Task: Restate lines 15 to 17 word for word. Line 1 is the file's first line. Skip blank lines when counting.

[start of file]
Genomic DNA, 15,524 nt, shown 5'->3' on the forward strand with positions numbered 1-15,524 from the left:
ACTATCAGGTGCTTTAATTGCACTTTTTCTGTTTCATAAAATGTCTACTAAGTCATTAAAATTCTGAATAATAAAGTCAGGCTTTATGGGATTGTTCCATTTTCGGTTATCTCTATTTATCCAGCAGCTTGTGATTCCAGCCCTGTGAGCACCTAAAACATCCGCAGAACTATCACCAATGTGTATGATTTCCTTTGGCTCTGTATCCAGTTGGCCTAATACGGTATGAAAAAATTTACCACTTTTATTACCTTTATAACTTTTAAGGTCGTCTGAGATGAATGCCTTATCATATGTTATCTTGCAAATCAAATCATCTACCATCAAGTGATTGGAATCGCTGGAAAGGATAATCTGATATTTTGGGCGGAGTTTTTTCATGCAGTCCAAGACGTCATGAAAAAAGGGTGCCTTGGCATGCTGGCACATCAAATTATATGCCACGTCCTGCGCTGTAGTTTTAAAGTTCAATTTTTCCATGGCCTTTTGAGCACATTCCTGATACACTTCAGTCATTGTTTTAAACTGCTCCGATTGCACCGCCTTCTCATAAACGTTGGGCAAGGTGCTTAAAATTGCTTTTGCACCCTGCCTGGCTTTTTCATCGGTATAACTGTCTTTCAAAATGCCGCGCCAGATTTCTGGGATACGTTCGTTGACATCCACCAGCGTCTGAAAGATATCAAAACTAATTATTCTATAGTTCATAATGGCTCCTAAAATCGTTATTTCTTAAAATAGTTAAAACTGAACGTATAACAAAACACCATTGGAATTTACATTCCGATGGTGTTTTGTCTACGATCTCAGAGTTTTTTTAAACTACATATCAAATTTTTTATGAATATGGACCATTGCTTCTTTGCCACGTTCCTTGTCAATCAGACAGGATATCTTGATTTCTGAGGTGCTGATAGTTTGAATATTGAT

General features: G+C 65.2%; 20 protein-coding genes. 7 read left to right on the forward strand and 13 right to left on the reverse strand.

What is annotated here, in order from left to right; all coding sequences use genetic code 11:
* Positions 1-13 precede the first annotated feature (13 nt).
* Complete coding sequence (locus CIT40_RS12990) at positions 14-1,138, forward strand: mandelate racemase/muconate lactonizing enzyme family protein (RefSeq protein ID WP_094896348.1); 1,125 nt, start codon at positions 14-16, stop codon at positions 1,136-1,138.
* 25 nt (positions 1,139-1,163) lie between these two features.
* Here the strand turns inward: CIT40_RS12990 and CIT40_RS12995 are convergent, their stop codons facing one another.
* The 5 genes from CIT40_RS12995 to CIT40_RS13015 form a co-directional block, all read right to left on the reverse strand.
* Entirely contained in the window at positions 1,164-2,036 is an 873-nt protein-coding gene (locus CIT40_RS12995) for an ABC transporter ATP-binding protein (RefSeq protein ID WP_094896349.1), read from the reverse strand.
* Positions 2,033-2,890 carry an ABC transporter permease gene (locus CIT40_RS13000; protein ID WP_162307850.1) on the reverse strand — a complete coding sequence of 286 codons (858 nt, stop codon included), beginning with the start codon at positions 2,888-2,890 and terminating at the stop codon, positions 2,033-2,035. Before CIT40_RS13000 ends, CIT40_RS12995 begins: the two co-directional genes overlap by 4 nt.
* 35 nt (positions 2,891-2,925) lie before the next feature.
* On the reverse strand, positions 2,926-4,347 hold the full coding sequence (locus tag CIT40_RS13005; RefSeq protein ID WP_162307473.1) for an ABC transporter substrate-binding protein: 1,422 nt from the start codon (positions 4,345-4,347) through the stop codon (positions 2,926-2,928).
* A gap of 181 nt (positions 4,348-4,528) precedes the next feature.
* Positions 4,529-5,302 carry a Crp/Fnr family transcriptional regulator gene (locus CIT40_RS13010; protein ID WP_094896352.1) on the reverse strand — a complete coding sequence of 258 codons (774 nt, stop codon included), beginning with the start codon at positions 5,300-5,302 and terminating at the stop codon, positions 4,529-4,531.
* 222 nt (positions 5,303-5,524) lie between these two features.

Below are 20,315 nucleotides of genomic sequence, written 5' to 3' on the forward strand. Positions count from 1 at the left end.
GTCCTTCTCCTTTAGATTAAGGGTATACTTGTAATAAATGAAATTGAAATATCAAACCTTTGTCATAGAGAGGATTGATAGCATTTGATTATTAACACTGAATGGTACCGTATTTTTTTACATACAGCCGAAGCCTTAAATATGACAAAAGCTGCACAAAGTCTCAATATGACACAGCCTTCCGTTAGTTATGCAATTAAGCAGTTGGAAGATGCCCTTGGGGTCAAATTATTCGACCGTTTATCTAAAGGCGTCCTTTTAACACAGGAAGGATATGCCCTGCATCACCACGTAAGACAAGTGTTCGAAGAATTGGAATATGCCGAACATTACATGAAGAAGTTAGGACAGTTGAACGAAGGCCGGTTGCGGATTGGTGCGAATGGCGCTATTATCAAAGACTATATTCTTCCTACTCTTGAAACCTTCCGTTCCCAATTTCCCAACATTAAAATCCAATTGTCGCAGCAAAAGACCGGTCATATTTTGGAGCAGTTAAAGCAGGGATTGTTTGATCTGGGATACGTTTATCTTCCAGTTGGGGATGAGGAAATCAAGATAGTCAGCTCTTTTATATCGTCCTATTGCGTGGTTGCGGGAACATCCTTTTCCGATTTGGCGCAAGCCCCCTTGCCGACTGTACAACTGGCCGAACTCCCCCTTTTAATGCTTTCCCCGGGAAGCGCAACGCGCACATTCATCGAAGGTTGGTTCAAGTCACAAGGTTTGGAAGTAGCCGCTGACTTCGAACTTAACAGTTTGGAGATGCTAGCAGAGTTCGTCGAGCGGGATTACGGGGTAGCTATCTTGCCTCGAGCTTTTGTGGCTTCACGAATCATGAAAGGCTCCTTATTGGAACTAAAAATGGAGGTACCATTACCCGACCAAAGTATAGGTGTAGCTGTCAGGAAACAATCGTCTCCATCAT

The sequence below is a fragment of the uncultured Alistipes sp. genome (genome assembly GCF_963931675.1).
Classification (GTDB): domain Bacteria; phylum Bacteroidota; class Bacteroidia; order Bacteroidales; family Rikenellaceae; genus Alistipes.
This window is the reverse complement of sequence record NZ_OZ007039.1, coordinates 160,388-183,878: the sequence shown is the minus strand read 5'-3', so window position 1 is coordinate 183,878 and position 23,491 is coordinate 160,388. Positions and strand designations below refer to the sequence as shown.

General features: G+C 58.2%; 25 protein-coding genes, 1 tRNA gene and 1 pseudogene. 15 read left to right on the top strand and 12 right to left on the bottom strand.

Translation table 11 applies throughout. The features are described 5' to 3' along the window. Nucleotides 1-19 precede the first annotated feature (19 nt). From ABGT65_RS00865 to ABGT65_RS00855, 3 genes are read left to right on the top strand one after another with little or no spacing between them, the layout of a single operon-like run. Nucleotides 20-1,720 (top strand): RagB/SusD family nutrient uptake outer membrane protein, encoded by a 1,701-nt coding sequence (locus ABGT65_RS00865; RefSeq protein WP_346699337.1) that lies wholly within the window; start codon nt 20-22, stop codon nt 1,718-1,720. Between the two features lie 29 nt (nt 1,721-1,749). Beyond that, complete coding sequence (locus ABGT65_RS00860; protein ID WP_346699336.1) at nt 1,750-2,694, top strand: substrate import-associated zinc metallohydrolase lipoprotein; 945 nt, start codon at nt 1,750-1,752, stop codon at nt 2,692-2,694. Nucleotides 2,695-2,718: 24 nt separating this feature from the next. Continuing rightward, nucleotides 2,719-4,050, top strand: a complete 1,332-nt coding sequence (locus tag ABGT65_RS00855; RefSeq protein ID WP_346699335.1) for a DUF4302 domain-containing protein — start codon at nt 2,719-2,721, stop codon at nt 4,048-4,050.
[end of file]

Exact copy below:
* Positions 4,529-5,302 carry a Crp/Fnr family transcriptional regulator gene (locus CIT40_RS13010; protein ID WP_094896352.1) on the reverse strand — a complete coding sequence of 258 codons (774 nt, stop codon included), beginning with the start codon at positions 5,300-5,302 and terminating at the stop codon, positions 4,529-4,531.
* 222 nt (positions 5,303-5,524) lie between these two features.

Below are 20,315 nucleotides of genomic sequence, written 5' to 3' on the forward strand. Positions count from 1 at the left end.